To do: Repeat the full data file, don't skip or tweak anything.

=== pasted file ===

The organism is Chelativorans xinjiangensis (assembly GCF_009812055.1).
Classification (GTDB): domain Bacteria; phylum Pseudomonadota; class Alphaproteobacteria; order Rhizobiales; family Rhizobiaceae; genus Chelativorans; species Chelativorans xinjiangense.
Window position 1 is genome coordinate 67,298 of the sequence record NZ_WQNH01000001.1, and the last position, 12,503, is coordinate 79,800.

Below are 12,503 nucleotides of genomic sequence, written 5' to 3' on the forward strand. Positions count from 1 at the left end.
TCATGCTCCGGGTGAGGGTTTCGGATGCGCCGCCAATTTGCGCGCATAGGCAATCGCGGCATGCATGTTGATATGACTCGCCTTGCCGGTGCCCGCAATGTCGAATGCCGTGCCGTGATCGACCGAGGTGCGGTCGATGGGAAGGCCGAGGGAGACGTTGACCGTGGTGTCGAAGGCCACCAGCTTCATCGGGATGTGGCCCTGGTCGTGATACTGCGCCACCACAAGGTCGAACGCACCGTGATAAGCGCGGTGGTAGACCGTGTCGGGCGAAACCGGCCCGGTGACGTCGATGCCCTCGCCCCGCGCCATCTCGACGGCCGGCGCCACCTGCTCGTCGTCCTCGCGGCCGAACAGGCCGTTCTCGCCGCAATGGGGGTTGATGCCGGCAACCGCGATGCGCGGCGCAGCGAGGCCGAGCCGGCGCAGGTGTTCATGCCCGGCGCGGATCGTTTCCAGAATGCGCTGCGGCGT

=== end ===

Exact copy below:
The organism is Chelativorans xinjiangensis (assembly GCF_009812055.1).
Classification (GTDB): domain Bacteria; phylum Pseudomonadota; class Alphaproteobacteria; order Rhizobiales; family Rhizobiaceae; genus Chelativorans; species Chelativorans xinjiangense.
Window position 1 is genome coordinate 67,298 of the sequence record NZ_WQNH01000001.1, and the last position, 12,503, is coordinate 79,800.

Below are 12,503 nucleotides of genomic sequence, written 5' to 3' on the forward strand. Positions count from 1 at the left end.
TCATGCTCCGGGTGAGGGTTTCGGATGCGCCGCCAATTTGCGCGCATAGGCAATCGCGGCATGCATGTTGATATGACTCGCCTTGCCGGTGCCCGCAATGTCGAATGCCGTGCCGTGATCGACCGAGGTGCGGTCGATGGGAAGGCCGAGGGAGACGTTGACCGTGGTGTCGAAGGCCACCAGCTTCATCGGGATGTGGCCCTGGTCGTGATACTGCGCCACCACAAGGTCGAACGCACCGTGATAAGCGCGGTGGTAGACCGTGTCGGGCGAAACCGGCCCGGTGACGTCGATGCCCTCGCCCCGCGCCATCTCGACGGCCGGCGCCACCTGCTCGTCGTCCTCGCGGCCGAACAGGCCGTTCTCGCCGCAATGGGGGTTGATGCCGGCAACCGCGATGCGCGGCGCAGCGAGGCCGAGCCGGCGCAGGTGTTCATGCCCGGCGCGGATCGTTTCCAGAATGCGCTGCGGCGT